Posted by on Oct 9, 2013

Yoni Freedhoff, MD, is an assistant professor of family medicine at the University of Ottawa, where he’s the founder and medical director of the Bariatric Medical Institute—dedicated to non-surgical weight management since 2004. Considered to be Canada’s most outspoken obesity expert Dr. Freedhoff sounds off daily on his award-winning blog, Weighty Matters and is also easily reachable on Twitter. Dr. Freedhoff’s latest book The Diet Fix: Why Everything You’ve Been Taught About Dieting is Wrong and the 10 Day Plan to Fix It will be published by Crown in March 2014.

Visit Yoni on his websiteTwitterFacebook or Fitocracy

I remember my first bout of CE Syndrome (CES). I was 16 years old and not exactly a ladies’ man. My arms were basically pencils, my chest almost concave, and I realized that if I ever wanted to go out on a date, I probably ought to try to do something about them.  So I joined a local gym figuring it would likely be a good place to both let out some pent up frustrations, and to get to the necessary job of inflating my scrawny little body.

I hit the gym with as much abandon as someone barely able to press 80lbs could. I went 5 times a week, for 60-90 minutes a pop, and sure enough, after a little while, small plum sized biceps began to form and my chest could no longer sub in as a level in a pinch.

CES set in soon thereafter.

As is typical for new onset CES, it set in slowly.  At first my CES led me to miss just a few days here and there. But soon I found myself not going to the gym at all and in due course, those little plums I’d worked so hard at forging, quickly dried into prunes, and then, sadly but predictably, disappeared altogether.

And no, I didn’t date much.

I found the gym again during my first year of medical school. You might have thought that I’d learned my lesson living through my first bout of CES, but you’d be wrong, and despite hoping to rebuild those plums prior to performing on stage in front of the thousands of people who attend Daffydil, the University of Toronto’s health faculties’ charitable comedy show I was in, I ended up on crutches.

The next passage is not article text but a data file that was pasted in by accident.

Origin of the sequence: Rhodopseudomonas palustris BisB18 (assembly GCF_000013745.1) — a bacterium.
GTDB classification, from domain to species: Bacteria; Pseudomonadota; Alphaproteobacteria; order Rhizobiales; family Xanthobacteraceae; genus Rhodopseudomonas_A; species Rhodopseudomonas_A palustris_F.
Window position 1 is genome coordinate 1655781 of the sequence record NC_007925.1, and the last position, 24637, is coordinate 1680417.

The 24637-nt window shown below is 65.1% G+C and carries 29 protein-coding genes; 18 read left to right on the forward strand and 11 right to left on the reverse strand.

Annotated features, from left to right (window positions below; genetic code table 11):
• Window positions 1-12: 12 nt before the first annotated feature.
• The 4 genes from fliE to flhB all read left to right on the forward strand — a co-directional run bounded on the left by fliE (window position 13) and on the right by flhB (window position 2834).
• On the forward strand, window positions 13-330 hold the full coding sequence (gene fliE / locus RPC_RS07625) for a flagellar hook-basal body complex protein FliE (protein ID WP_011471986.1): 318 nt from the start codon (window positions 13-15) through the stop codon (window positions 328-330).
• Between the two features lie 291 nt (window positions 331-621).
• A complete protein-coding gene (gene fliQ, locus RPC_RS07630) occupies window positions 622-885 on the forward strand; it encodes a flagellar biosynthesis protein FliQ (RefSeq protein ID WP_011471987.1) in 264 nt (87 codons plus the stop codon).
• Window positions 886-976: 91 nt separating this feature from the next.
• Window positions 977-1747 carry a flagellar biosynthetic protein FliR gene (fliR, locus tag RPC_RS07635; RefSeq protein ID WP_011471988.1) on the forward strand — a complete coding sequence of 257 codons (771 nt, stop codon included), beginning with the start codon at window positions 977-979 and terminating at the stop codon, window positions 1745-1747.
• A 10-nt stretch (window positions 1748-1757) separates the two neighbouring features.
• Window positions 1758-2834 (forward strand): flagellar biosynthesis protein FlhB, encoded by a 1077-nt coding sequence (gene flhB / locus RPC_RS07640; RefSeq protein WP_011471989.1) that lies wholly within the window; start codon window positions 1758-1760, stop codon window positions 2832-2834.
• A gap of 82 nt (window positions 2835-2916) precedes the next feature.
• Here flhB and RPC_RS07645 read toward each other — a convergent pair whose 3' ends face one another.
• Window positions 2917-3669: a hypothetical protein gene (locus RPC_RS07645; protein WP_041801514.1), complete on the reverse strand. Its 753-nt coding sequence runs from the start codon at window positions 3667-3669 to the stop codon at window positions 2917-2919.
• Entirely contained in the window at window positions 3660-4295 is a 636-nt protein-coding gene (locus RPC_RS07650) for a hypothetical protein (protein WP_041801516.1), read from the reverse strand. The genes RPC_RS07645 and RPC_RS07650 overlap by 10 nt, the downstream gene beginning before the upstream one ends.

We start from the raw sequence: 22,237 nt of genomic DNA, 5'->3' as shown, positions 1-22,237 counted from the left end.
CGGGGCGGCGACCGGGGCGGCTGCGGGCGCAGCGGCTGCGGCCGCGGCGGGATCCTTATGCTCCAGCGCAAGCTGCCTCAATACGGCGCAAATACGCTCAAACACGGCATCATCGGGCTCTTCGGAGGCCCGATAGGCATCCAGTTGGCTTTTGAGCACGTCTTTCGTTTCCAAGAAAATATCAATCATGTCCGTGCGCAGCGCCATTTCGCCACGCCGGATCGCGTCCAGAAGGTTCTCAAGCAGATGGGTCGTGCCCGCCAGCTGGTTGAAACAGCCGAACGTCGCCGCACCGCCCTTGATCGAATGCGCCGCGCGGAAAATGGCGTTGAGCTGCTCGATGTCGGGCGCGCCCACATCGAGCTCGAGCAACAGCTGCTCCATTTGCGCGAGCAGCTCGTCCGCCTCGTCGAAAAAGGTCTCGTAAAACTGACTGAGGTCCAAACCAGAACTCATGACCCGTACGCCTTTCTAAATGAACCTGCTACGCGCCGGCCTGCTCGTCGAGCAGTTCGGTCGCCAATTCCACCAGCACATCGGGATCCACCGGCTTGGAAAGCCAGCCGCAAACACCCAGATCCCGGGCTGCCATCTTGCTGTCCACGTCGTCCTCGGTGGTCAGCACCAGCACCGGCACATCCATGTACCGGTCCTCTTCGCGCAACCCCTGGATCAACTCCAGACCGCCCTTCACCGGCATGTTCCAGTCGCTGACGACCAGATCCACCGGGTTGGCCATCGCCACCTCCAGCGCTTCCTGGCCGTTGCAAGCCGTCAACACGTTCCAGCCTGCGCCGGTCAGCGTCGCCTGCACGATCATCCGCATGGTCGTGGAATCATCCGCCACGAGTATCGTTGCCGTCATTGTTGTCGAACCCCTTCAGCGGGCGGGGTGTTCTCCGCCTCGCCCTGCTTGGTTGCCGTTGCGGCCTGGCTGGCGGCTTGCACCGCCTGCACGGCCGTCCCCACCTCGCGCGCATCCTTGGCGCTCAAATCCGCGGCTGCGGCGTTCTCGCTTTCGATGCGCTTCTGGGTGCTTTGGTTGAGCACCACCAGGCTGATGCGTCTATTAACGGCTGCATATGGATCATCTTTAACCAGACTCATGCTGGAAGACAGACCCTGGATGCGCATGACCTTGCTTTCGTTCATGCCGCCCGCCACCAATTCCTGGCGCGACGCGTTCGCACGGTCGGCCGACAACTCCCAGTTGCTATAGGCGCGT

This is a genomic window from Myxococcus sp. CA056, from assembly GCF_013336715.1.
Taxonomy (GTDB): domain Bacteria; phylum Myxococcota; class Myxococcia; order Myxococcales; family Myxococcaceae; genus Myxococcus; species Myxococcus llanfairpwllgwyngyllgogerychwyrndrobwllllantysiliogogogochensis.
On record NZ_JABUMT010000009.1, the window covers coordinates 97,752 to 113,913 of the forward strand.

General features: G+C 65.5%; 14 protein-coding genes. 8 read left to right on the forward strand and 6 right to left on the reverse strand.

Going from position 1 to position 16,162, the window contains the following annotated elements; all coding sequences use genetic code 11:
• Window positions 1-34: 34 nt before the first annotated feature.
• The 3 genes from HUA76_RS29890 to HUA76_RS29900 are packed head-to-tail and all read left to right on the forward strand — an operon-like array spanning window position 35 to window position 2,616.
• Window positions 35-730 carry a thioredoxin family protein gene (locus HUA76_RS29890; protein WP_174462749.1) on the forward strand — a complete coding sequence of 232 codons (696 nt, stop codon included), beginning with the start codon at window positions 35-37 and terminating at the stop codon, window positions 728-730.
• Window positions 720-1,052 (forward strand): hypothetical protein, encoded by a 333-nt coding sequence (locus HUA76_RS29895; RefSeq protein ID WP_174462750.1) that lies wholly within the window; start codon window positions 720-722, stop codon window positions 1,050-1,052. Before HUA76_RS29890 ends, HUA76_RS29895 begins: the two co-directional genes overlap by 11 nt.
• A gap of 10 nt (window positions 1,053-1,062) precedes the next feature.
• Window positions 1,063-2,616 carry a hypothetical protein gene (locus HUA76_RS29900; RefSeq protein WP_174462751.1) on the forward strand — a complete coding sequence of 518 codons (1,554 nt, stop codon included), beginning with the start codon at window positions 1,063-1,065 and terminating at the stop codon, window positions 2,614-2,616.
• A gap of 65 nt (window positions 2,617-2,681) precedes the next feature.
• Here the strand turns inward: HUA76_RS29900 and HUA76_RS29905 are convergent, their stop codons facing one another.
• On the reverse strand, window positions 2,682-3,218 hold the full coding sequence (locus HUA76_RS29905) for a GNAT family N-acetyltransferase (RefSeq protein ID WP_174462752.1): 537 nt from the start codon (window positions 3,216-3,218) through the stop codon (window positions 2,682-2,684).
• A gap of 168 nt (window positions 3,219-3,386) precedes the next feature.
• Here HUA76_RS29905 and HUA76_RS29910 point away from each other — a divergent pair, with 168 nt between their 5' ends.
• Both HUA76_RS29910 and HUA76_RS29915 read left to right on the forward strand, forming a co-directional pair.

Over the years, I’d gotten much better at preventing CES and exercise has become a regular part of my life, yet CES and I have had a few more dances here and there. The most recent case was just over 3 years ago when despite feeling some twinges in my back, I kept on pushing and didn’t seek help. Fast forward a few months and I was embarking on what would end up being 6 months of near total rest and gentle rehab. And of course 6 months of active muscle atrophy.

So what is the muscle sucking awfulness that’s CES?

It’s Cyclical-Exerciser Syndrome and it crushes dreams just as quickly as it deflates muscles. And it’s likely the most widespread gym based malady around.

CES has many triggers, but the three most common are:

  1. Exercise time over commitment (my first bout of CES)
  2. Too heavy too soon (my second bout of CES)
  3. Ignoring warning signs (my third bout of CES)

In all cases though, CES’ destructive course is the same: First you stop going to the gym, then you slowly watch your gains, your strength, and your endurance disappear – a process that’s often so discouraging, it perpetuates the vicious cycle of taking longer breaks from exercise than needed for fear of having to take what you know from experience is the long hard road back.

While gym regulars have probably all already worked out their CES triggers and demons, newbies are the folks we have to look out for, especially those of us fortunate enough to have jobs that involve introducing (or reintroducing) patients or clients to exercise.

Setting someone up for CES and failure by creating an overly aggressive program might increase a person’s short term excitement and their word of mouth marketing of your tough as nails training, but you wouldn’t be doing them any great service. In my practice, especially as they’re just getting out of the gates, I encourage my patients to use lighter weights than they think they can handle and to purposely keep their intensity levels lower than their adrenalin might demand. Doing so allows them to learn safe and proper technique while simultaneously acquiring a base level of fitness – two hugely powerful drugs for the primary prevention of CES.

[BTW – CES can be beaten. The small peaches I sport on each arm are a testament to moderation, consistency, and listening to both my life and my body before heading to the gym.]

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